Franklin Co. Sheriff’s Office says it unknowingly hired former officer who failed to report excessive force incident


A law enforcement officer working in St. Albans is on administrative leave from his job in the wake of an incident from back in March that only surfaced after the ACLU requested public records of it.

This new development in the story has taken the Franklin County Sheriff completely by surprise.

According to St. Albans Police Chief Gary Taylor, Michael Ferguson was one of the officers looking on when Sgt. Jason Lawton appeared to hit Amy Connelly of Highgate in her holding cell after she’d been arrested.

Chief Taylor claims that Officer Ferguson failed to report it and then quit his job in early June, the day after the chief called for an internal investigation.

Ferguson later applied for work with the Franklin County Sheriff’s Office, who asked the St. Albans P.D. on July 3rd why he wasn’t working for them anymore. This was two days after the department fired Sgt. Lawton.

Franklin County Sheriff Roger Langevin tells us the city police turned over Ferguson’s personnel records without ever mentioning that he may also have been involved in the March incident.

The sheriff’s office hired Ferguson last week.

“Obviously, we would have liked to have that information prior to,” Sheriff Langevin said. “We thought we had the complete information to make a hiring decision, and that would have been something we would have liked to have had before making the decision.”

The sheriff claims the discovery of this information on Wednesday blindsided him…and that he has no idea why he wasn’t notified.

“I don’t. I can’t speak for St. Albans P.D.; all I can say is that we did not get the video,” Langevin said. “We were suprised when we saw that online; that was where we learned of it.”

In a written statement, Chief Taylor claims his department turned over all information and documents about Ferguson that it was legally obligated to release. There was no mention, though, of why the incident captured on video didn’t fall into that category.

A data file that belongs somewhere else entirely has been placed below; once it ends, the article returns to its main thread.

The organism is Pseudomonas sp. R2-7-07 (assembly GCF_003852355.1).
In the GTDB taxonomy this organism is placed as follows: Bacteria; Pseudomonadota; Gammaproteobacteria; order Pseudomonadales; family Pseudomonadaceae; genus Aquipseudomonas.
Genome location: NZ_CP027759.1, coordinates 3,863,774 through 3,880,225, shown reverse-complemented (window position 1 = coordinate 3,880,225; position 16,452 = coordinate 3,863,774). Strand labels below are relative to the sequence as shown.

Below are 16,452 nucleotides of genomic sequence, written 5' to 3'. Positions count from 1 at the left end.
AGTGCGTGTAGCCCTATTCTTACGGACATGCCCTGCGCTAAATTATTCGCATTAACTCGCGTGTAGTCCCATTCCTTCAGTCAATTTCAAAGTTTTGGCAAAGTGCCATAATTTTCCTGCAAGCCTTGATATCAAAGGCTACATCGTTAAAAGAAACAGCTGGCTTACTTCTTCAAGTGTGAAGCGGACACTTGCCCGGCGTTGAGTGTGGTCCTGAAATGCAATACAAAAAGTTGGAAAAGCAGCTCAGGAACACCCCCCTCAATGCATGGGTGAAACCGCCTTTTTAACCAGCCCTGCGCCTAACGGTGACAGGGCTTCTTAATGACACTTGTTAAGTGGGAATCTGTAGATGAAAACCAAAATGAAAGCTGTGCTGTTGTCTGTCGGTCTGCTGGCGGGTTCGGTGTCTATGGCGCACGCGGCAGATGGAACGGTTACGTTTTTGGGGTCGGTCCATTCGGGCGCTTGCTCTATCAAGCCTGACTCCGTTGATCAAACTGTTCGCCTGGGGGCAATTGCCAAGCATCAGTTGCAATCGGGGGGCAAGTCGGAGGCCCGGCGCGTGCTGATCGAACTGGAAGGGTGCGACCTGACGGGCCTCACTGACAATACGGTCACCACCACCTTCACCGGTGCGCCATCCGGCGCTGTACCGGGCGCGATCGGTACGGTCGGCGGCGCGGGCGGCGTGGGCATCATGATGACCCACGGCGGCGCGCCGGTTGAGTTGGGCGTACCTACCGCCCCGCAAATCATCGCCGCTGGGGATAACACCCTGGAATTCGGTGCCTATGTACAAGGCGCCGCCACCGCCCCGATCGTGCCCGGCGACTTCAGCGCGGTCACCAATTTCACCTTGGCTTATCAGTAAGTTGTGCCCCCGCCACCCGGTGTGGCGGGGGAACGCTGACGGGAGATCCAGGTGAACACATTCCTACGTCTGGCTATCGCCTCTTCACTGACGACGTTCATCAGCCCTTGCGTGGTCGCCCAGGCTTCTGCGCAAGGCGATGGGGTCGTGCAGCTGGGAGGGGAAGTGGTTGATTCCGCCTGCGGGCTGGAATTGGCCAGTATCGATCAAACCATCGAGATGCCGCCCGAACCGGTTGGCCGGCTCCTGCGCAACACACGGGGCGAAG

The chief also writes there were other documented issues with Ferguson’s job performance that were more serious than the failure to report. Neither the chief nor the sheriff are saying what those were.

“Yeah, we don’t want to compromise the ongoing investigation, which the Vermont State Police are currently doing,” Sheriff Langevin said.

The sheriff’s office placed Ferguson on administrative leave from his job on Thursday. Langevin says that at least in part, this move is for Ferguson’s own protection.

“You know, allegations were made, and until the investigation is completed, it’s normal standard operating procedure where we do this type of thing,” the sheriff said.

He adds that the revelation about Ferguson is especially noteworthy in light of Vermont Act 56. That law requires law enforcement agencies to report any resignations by officers under investigation for professional misconduct in an effort to maintain public trust.

“And our philosophy here is community policing, so it’s very important for us to treat the public with respect at all times,” Sheriff Langevin said.

The sheriff’s office is looking into Ferguson’s conduct while he’s on leave.

We reached out to St. Albans Police Chief Gary Taylor on Thursday for an interview regarding this story. However, we were told he wasn’t available.

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